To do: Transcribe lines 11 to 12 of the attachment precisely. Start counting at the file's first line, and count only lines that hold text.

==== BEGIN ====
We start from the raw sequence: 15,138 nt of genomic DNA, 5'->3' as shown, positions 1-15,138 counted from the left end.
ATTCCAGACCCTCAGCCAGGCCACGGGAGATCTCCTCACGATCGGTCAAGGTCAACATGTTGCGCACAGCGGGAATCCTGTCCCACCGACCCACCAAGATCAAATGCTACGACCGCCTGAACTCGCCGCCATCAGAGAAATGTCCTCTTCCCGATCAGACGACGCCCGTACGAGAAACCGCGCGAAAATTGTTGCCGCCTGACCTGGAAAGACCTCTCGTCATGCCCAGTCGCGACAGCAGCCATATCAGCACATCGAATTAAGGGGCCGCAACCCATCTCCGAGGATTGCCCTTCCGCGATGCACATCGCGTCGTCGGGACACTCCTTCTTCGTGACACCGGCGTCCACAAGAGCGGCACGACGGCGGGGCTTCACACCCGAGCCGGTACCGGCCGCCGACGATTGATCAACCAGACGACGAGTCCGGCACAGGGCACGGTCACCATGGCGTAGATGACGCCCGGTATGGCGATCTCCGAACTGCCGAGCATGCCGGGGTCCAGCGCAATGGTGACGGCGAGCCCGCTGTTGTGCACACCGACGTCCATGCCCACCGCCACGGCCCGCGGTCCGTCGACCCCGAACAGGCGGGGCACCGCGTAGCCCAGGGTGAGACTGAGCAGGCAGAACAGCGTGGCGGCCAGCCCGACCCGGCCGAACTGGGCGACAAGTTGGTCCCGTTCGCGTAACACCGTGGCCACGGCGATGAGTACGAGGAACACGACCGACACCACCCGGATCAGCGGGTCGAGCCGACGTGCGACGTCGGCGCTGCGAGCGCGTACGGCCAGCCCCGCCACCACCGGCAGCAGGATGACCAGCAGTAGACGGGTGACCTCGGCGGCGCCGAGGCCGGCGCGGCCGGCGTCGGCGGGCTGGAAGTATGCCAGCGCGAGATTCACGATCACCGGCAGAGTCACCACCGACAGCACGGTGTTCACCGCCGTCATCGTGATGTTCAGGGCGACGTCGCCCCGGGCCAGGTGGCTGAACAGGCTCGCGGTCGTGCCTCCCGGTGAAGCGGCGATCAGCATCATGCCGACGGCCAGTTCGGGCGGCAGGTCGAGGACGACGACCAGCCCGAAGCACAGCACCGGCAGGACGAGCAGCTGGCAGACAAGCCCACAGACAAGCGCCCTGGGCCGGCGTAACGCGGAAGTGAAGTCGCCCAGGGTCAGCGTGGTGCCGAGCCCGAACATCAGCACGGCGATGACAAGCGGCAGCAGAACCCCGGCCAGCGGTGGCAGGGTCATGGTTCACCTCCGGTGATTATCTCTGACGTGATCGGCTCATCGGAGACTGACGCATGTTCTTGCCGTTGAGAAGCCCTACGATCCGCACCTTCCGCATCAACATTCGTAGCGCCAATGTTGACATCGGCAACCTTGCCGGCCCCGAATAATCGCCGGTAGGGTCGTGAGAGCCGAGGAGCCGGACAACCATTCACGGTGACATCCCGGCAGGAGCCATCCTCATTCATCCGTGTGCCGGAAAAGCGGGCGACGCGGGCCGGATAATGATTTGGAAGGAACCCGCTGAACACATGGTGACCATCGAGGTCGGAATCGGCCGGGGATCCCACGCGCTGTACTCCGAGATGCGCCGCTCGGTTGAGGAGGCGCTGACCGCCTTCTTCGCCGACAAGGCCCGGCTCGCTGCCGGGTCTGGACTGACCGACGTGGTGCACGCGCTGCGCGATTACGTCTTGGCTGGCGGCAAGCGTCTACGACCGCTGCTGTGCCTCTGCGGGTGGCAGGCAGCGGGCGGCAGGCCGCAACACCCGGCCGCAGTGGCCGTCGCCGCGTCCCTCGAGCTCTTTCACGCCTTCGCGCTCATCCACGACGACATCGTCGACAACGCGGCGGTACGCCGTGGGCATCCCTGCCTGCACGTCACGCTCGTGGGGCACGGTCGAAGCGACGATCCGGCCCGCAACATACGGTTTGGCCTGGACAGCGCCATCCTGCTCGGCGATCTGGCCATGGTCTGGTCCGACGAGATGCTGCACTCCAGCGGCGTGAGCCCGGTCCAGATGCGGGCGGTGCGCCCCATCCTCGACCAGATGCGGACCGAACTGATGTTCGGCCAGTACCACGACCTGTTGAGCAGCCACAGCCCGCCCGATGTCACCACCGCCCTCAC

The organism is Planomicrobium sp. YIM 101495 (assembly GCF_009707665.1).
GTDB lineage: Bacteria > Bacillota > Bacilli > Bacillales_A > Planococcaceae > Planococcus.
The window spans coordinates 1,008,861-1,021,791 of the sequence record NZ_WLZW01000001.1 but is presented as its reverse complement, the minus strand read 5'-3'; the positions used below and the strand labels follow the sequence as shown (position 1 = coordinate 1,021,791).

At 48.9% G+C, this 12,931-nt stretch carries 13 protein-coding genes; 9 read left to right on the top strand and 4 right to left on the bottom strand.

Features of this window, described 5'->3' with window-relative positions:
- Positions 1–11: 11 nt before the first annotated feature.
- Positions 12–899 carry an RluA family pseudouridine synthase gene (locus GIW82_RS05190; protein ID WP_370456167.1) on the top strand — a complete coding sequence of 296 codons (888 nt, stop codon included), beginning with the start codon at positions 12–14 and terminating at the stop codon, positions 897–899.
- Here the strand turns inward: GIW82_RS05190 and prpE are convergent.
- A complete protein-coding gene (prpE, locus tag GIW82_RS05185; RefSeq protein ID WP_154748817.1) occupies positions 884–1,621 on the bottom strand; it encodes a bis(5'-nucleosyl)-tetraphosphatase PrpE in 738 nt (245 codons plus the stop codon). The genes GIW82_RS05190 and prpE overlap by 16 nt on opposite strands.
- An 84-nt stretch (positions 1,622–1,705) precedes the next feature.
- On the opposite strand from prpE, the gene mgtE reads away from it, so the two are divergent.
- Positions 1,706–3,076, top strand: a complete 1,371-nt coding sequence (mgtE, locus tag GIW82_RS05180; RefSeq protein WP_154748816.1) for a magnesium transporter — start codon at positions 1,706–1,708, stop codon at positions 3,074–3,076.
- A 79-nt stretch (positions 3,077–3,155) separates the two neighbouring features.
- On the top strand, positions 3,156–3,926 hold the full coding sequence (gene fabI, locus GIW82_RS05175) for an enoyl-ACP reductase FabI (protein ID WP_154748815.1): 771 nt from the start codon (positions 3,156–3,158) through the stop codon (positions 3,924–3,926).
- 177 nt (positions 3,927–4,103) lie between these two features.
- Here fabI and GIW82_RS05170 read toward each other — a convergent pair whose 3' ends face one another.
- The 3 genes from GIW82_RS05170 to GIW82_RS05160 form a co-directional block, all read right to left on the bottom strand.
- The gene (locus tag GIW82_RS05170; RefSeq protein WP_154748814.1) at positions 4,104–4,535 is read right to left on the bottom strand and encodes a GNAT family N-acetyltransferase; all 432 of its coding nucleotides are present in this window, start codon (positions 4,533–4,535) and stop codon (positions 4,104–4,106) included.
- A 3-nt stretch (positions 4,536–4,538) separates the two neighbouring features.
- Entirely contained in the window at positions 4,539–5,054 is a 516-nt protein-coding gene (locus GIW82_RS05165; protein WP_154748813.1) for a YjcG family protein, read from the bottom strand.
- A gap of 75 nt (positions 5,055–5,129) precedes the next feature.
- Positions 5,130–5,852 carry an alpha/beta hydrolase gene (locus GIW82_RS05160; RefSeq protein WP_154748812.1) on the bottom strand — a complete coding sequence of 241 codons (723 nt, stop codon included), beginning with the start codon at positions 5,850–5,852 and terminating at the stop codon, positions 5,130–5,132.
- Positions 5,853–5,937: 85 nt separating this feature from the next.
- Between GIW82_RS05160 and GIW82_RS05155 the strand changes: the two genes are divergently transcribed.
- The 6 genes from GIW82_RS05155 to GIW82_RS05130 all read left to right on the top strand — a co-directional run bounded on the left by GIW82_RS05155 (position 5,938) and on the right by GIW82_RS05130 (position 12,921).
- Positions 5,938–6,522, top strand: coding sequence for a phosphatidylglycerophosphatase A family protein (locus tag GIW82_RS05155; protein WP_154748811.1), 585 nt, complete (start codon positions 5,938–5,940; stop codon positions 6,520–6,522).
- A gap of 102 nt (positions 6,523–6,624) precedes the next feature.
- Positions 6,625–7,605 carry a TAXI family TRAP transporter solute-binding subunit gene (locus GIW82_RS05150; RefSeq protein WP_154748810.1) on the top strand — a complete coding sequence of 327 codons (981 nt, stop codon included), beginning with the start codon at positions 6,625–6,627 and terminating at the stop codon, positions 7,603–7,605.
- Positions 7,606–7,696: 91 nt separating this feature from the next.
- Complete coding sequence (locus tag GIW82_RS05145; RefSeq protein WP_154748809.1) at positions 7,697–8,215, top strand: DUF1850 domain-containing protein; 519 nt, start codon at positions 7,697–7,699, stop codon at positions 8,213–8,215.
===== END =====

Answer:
- A complete protein-coding gene (prpE, locus tag GIW82_RS05185; RefSeq protein ID WP_154748817.1) occupies positions 884–1,621 on the bottom strand; it encodes a bis(5'-nucleosyl)-tetraphosphatase PrpE in 738 nt (245 codons plus the stop codon). The genes GIW82_RS05190 and prpE overlap by 16 nt on opposite strands.
- An 84-nt stretch (positions 1,622–1,705) precedes the next feature.